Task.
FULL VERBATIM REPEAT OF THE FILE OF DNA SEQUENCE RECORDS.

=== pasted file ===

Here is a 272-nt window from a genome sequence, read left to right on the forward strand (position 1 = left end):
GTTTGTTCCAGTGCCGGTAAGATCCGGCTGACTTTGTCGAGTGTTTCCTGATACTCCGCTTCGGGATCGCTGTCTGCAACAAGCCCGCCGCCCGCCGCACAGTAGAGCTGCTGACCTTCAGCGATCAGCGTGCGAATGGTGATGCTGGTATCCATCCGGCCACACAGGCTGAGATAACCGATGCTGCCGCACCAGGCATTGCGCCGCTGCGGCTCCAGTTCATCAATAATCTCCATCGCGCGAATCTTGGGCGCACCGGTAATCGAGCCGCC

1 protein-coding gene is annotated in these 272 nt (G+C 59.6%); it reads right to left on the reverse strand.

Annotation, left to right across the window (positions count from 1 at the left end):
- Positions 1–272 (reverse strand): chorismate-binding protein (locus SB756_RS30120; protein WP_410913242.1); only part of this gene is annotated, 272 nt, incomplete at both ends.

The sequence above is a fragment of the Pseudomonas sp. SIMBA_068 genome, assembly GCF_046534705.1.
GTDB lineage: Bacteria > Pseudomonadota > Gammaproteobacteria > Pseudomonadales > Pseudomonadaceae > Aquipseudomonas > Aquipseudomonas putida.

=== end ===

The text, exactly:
Here is a 272-nt window from a genome sequence, read left to right on the forward strand (position 1 = left end):
GTTTGTTCCAGTGCCGGTAAGATCCGGCTGACTTTGTCGAGTGTTTCCTGATACTCCGCTTCGGGATCGCTGTCTGCAACAAGCCCGCCGCCCGCCGCACAGTAGAGCTGCTGACCTTCAGCGATCAGCGTGCGAATGGTGATGCTGGTATCCATCCGGCCACACAGGCTGAGATAACCGATGCTGCCGCACCAGGCATTGCGCCGCTGCGGCTCCAGTTCATCAATAATCTCCATCGCGCGAATCTTGGGCGCACCGGTAATCGAGCCGCC

1 protein-coding gene is annotated in these 272 nt (G+C 59.6%); it reads right to left on the reverse strand.

Annotation, left to right across the window (positions count from 1 at the left end):
- Positions 1–272 (reverse strand): chorismate-binding protein (locus SB756_RS30120; protein WP_410913242.1); only part of this gene is annotated, 272 nt, incomplete at both ends.

The sequence above is a fragment of the Pseudomonas sp. SIMBA_068 genome, assembly GCF_046534705.1.
GTDB lineage: Bacteria > Pseudomonadota > Gammaproteobacteria > Pseudomonadales > Pseudomonadaceae > Aquipseudomonas > Aquipseudomonas putida.